At the end of 2020, “vaccine equity” advocates estimated 67 low-income countries had made no provision for purchasing vaccines of their own and were entirely dependent on international charity operations like COVAX. These advocates accused wealthy nations like the United States, United Kingdom, and Canada of “hoarding” vaccines, frequently citing the same three- or four-times population estimates of their stockpiles as Nandy.

A study the International Chamber of Commerce commissioned in January envisioned an “extreme scenario” where the global economy would lose over $9 trillion in value — more than the Gross Domestic Products of Japan and Germany combined — if wealthy countries did not distribute enough coronavirus vaccine to poor nations. 

Much of this damage was projected to come from pandemic-related economic collapse in the Third World, wiping out important markets and suppliers for First World products and industries. Key industries that rely on global supply chains, including automotive, textiles, and construction, could lose up to five percent of their value if developing nations are not fully vaccinated until 2024, as the extreme scenario anticipated. Supplies of everything from Zambian copper to Nigerian oil would be interrupted while soaring debt burdens in poor countries would threaten defaults that could jeopardize the world financial system.

“No economy, however big, will be immune to the effects of the virus until the pandemic is brought to an end everywhere. Purchasing vaccines for the developing world isn’t an act of generosity by the world’s richest nations. It’s an essential investment for governments to make if they want to revive their domestic economies,” International Chamber of Commerce Secretary-General John Denton said in January, hitting the same notes Dr. Nandy of UNICEF would hit in his February 17 interview.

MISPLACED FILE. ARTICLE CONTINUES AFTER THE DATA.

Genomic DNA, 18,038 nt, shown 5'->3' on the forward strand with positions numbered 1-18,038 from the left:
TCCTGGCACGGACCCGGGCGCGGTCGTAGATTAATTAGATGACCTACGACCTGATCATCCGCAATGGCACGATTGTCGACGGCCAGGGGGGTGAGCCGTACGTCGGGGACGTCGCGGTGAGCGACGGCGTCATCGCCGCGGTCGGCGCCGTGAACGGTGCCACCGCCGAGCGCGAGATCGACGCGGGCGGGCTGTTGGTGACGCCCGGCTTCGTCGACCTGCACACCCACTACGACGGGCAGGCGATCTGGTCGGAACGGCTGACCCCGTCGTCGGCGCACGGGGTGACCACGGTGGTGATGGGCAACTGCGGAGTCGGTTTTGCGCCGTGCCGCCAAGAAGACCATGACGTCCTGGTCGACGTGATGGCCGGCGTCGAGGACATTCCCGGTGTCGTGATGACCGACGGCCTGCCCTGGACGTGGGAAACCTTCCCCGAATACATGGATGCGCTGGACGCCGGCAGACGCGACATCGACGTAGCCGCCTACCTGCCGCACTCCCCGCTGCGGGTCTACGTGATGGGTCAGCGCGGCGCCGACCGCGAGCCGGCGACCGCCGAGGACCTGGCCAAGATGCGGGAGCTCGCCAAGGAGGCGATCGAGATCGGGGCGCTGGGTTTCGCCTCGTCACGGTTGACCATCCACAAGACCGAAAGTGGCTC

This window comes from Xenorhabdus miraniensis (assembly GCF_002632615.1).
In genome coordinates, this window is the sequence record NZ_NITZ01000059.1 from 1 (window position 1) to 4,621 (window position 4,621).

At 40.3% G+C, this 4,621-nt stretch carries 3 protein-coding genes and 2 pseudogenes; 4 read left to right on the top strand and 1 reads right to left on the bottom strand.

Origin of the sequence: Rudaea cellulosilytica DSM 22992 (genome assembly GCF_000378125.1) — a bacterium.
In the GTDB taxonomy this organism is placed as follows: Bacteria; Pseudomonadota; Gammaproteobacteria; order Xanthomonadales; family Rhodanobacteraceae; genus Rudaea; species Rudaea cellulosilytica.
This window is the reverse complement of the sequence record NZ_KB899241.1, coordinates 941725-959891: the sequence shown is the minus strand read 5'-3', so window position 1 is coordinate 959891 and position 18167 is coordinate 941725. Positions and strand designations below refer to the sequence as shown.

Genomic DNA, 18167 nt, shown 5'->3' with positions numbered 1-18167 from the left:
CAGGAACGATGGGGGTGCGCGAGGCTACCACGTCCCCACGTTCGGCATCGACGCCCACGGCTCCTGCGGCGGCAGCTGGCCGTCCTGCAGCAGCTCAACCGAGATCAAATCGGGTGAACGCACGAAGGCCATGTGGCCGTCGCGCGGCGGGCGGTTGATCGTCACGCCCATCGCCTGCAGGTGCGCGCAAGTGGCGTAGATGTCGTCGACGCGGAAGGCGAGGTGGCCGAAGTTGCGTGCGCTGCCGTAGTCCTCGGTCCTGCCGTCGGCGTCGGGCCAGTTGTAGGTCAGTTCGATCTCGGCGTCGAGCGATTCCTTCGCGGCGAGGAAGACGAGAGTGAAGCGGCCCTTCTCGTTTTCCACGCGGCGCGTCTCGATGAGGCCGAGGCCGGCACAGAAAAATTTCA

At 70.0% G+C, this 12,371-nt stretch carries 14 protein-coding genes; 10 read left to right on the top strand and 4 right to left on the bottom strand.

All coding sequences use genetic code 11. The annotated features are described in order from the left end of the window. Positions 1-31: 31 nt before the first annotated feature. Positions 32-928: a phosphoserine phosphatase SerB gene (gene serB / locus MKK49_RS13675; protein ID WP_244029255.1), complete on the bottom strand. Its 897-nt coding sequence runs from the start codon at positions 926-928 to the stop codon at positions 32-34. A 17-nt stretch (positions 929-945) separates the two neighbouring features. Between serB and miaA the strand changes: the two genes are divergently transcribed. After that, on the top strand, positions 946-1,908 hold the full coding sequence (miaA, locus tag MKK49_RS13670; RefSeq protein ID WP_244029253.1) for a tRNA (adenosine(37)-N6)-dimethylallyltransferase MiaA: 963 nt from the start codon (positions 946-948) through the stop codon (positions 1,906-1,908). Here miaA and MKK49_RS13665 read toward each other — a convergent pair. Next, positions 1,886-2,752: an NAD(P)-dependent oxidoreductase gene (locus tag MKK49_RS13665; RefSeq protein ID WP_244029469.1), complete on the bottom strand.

The Brookings Institution argued last week that these extreme scenarios are overblown, although their basic concerns are valid enough. Among other things, Brookings pointed out death rates from Chinese coronavirus tend to be much lower in developing nations, for reasons not yet fully understood but possibly related to their greater experience with handling major disease outbreaks. This would mitigate the economic damage from the pandemic, a conclusion borne out by global trade levels that have not dipped to the alarming levels projected in early 2020.

The Brookings analysis suggested that, besides the moral imperative to alleviate human suffering as quickly as possible, the strongest practical argument for “vaccine equity” is the danger of new mutations emerging from untreated Third World populations and restarting the devastating cycle of quarantines and lockdowns all around the world.

The Washington Post on Tuesday brought up another reason: the danger of China or Russia spreading their influence across the Third World by fulfilling the demand for coronavirus vaccines. Beijing has placed considerable emphasis on “vaccine diplomacy,” and could use it to score a “double win” in regions like Latin America by both expanding its pharmaceutical market and accumulating political leverage. Peru, for example, has already bet heavily on China to supply its vaccine needs.